SkyDrive is a simple, straightforward cloud service that offers more free storage and cheaper upgrades than others. It's fast and syncs easily, and lets you share with colleagues. The fact that SkyDrive uses Microsoft's very popular Office software doesn't hurt, either.
Dropbox is one of the oldest and most popular cloud storage services, and based on Dropbox reviews, it's clear this service has the cloud thing down pat. Top Ten Reviews says it's very reliable and lets you access your data from virtually anywhere on virtually any web-enabled device. A review by Macworld notes that the desktop application is relatively simple, with few features or options, while the web-based interface is very robust. The reviewer especially likes how easy it is to sync files across all of a user's devices that have Dropbox installed; folders shared with others sync across their devices as well. It saves deleted or older versions of your files for 30 days, so you can return to previous versions if need be -- and these files don't count against your storage limit. Like Microsoft SkyDrive, Dropbox garners an Editor's Choice award from PC Mag, which commends the "effortless" file syncing and points out it's one of the few services that work with Linux and Blackberry operating systems. On the downside, this cloud costs more than other services.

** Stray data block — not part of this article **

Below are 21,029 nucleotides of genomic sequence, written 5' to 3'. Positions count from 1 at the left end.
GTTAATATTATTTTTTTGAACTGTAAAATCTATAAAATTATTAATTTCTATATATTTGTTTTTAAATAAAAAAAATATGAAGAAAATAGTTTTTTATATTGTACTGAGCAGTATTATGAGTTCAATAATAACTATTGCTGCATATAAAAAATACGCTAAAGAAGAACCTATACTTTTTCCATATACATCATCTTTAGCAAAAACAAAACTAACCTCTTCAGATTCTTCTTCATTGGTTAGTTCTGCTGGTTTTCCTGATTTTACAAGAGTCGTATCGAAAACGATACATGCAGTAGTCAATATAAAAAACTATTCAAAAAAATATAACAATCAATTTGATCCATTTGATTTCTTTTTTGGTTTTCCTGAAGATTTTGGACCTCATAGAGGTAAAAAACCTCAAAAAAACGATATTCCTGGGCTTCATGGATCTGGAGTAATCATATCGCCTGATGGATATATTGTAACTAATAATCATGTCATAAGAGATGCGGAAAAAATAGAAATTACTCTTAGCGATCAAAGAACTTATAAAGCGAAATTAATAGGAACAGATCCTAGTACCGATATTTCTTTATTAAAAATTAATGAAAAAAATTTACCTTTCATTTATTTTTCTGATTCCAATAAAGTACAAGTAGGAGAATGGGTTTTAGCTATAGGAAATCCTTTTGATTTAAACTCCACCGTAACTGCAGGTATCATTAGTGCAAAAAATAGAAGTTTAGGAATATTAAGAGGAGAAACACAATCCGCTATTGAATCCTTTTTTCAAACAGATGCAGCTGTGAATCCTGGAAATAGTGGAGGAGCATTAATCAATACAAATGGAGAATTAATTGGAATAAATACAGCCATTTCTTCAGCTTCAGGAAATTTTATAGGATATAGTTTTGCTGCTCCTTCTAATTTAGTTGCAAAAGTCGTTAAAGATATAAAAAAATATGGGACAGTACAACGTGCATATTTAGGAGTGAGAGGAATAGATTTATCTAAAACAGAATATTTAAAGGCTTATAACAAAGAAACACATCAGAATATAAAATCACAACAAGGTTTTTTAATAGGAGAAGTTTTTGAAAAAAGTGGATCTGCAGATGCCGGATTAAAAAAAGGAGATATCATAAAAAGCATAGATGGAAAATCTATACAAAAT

Dropbox supports a wide variety of devices and platforms, including Windows, Mac, Android, iPhone, Linux, Blackberry, and the Kindle Fire. It offers 2GB of free storage, which isn't much compared to competing clouds, but users can earn additional free storage by referring other customers; storage-earning promotions also pop up occasionally. Additional storage is pricey -- $9.99 a month for 100GB, $19.99 a month for 200GB, and $49.99 a month for 500GB -- but signing up for a year yields savings at all three levels.
Given its compatibility with way more operating systems and devices than the competition, Dropbox is currently the closest thing to a "universal" cloud storage service there is. Its reliability and strong sharing features should draw in power users or small businesses with lots of files to store and share. Excellent, yes, but costly storage options could deter some potential users.